Isaac McKneely, the 6’4” Sophomore guard from Poca, West Virginia, flashed his excellence for the Virginia Cavaliers basketball team in his freshman season. McKneely headlined the most stacked Tony Bennett recruiting class since the legendary 2016 group. He showcased his skillset early in the season, splashing four triples in just his second game in a Cavalier uniform. McKneely quickly played his way into a 6th man role, earning about twenty minutes of playing time per game, while providing an offensive spark with his knockdown three-point shooting.
Looking towards the 2023-24 season, how can McKneely take his game to the next level and help Reece Beekman lead one of the most talented backcourts in the country?
Continuing to hit quick trigger catch-and-shoot triples
McKneely excels in catch-and-shoot situations. He has the quickest jump shot on the team, and can hit from any spot on the three-point arc. In UVA’s baseline mover-blocker offense, McKneely utilized small windows created by off-ball screens to find just enough separation to fire off jump shots. In the play below, McKneely catches a slightly off-target pass, gathers, and buries a heavily-contested three, all in about half a second.
His combination of size and a quick, consistent release point make it incredibly difficult for opposing guards to affect his jump shot. In the next clip, McKneely curls off of a designed double-screen by Francisco Caffaro for a catch-and-shoot 3 at the top of the key.
Whether it’s through the natural motion of one of UVA’s offenses, or a deliberately designed play, McKneely tightly weaves around screens to get himself open. Towards the end of last season, the Wahoo coaching staff began to draw up more ATOs designed to get the ball to McKneely for catch-and-shoot 3 pointers. That trend will certainly continue this season, and the double-wing, sharpshooting combination of McKneely and Andrew Rhode should have defenses spinning in circles.
Attacking the paint off the dribble more
For McKneely to become a reliable 10+ PPG scorer, he needs to continue to improve as a scorer off the dribble. Last year’s team didn’t have a high demand for his off-the-dribble playmaking, with veteran guards Kihei Clark and Reece Beekman filling that role. But with Clark and slasher Armaan Franklin gone, McKneely will need to support Beekman as a legitimate scorer and shot-creator off the bounce.
Despite frequent Kyle Guy comparisons, McKneely’s physical frame more closely resembles former UVA point guard Ty Jerome. It’s fair to assume that UVA basketball’s long-time strength and conditioning coach Mike Curtis helped McKneely build muscle this offseason.
He doesn’t have Beekman or Clark’s explosive quickness, but with his combination of size and craftiness he is capable of finishing around the rim against opposing bigs. In the clip below, McKneely drives with his left hand, using his off-hand to (legally) bar the defender, before finishing through contact with a crafty up-and-under layup against two Houston big men.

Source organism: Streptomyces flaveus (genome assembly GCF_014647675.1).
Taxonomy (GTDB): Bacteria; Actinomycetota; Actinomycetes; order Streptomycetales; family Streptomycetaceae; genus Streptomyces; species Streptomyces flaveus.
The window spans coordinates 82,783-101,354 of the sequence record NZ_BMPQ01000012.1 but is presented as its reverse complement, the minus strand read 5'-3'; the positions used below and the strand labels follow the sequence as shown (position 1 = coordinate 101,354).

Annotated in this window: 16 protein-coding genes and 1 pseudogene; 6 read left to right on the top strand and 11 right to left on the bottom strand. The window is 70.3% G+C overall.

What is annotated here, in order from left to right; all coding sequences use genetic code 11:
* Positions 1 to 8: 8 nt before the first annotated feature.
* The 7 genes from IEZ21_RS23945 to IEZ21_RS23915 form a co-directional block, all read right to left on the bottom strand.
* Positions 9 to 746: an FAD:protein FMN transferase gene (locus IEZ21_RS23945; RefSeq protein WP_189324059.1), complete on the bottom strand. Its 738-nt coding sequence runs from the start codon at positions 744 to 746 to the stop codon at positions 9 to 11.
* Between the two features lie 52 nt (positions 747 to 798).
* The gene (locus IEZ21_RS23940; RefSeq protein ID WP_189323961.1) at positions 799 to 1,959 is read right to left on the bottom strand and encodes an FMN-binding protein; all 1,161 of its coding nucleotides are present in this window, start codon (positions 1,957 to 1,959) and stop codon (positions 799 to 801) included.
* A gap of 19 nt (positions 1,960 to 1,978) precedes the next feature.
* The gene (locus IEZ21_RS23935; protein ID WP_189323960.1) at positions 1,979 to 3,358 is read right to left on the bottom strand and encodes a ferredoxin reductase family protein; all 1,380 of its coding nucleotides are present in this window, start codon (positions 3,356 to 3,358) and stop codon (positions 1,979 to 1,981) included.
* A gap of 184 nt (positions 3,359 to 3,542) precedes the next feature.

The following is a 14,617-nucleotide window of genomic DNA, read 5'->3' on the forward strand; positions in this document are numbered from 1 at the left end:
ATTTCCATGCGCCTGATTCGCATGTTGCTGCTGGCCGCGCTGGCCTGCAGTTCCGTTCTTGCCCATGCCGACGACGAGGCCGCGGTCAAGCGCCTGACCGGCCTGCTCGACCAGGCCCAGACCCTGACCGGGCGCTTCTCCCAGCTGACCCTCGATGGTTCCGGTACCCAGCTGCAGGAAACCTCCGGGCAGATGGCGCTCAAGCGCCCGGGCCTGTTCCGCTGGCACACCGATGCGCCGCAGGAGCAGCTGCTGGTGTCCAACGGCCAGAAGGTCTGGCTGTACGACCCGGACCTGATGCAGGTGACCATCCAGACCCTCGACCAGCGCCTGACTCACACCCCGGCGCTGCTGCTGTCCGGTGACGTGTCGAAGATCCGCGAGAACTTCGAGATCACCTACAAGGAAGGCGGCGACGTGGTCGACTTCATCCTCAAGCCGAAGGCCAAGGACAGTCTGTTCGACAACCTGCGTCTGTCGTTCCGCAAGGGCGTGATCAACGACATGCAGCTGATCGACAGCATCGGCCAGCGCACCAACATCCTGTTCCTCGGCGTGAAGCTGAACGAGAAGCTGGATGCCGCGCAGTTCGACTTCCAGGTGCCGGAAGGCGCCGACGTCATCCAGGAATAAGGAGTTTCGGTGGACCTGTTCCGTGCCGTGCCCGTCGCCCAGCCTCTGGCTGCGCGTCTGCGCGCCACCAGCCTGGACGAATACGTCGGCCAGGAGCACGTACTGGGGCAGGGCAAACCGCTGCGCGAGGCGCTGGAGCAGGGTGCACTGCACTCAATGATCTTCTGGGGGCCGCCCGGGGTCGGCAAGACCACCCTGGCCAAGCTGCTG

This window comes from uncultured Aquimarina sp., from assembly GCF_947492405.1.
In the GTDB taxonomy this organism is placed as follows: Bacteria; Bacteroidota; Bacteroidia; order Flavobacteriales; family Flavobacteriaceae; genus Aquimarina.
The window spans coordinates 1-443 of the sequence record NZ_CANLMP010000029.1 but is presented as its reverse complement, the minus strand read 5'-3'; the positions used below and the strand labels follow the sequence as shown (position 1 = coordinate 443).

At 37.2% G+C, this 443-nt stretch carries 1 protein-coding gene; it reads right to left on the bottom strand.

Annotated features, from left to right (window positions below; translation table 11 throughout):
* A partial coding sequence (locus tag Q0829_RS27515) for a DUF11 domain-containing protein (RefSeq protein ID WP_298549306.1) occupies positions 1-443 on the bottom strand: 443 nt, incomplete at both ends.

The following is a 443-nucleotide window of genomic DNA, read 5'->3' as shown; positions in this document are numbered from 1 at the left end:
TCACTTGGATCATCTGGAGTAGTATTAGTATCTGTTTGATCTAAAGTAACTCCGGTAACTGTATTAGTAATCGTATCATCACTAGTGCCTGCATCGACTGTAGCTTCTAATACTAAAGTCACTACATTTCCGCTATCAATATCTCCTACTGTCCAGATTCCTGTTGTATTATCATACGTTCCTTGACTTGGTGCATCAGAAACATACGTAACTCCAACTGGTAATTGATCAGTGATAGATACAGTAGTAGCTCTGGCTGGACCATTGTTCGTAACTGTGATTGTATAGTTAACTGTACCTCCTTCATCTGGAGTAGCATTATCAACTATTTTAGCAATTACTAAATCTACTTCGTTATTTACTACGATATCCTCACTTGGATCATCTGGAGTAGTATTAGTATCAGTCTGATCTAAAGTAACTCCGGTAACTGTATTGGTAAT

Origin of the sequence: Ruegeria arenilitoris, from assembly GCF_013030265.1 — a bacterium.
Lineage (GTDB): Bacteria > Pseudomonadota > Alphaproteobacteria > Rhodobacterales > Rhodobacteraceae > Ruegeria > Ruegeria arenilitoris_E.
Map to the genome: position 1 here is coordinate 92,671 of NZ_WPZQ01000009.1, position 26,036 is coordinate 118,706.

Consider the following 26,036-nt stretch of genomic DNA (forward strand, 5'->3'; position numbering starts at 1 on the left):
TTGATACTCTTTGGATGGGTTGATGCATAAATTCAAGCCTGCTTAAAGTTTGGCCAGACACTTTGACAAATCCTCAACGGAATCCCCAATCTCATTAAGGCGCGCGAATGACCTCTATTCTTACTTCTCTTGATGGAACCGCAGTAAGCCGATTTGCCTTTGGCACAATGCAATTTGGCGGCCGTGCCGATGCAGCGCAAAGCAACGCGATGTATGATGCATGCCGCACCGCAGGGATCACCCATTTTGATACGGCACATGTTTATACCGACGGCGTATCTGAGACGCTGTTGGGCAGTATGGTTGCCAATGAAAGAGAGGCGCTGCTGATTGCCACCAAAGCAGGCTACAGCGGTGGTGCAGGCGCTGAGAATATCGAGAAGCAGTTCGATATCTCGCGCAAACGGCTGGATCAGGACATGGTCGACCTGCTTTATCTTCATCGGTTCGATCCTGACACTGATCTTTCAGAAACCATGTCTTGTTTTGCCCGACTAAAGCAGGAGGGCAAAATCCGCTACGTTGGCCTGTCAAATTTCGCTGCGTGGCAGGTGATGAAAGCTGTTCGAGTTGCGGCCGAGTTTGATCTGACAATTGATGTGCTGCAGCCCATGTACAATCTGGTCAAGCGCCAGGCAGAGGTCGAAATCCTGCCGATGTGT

Houston’s known for its physically imposing defense, and McKneely did not shy away from contact as a first-year player. He should only gain confidence finishing at the rim, and his often overlooked ability to bury pull-up mid ranges will help keep perimeter defenders honest.
Capitalizing on the patented UVA sophomore-season breakout
Standout UVA recruits have a positive track record of breakout sophomore campaigns. Kyle Guy, Ty Jerome, and Reece Beekman are three recent examples of top-tier recruits who displayed glimpses of their talents as freshman, before sophomore seasons in which they doubled their PPG and logged over 30 minutes per game.
Many UVA fans have noted similarities between Guy and McKneely, and the statistics support these observations. McKneely made 51 threes on 130 attempts (39.2%) last season, averaging 3.9 attempts per game. Guy also made 51 threes his freshman year, on 103 attempts (49.5%), while averaging 3.0 attempts per game. But in his sophomore season, Guy’s three point attempts skyrocketed to 212 total, 6.2 per game. Guy was undoubtedly the best outside shooter on the team, and Tony Bennett prioritized getting him the ball as much as possible around the arc.
In an ideal situation, McKneely can be expected to take around 6 three-pointers per game along with more volume elsewhere with the added dimension of shooting and scoring off the dribble.
A quick note on defense
Last season, McKneely primarily lined up against the least threatening guard on opposing teams. For the most part he was a solid on and off ball defender occasionally generating blocks or steals through scrappy, heads-up plays. But last season, UVA flaunted one of the best defensive backcourt duos in the country, in Reece Beekman and Kihei Clark. McKneely wasn’t tasked with anything too difficult (besides learning one of the most complicated defensive philosophies in the country).
This year, if McKneely plays around 30 minutes a game, he’ll have to match up against the second best guard on opposing teams. He showed an ability to learn the Pack Line quickly, undergoing a less glaring learning curve than some other first-year UVA guards in the past, perhaps due to the fact that he played the scheme throughout his high school career.
But the question remains if he can do enough to complement Beekman’s lockdown defense. With a year of practice and added strength, he should be able to hold his own while Beekman locks down the ACC’s premier guards.
All in all, McKneely is due to be one of UVA’s best players this season with all the makings of a guard on the precipice of a breakout sophomore season.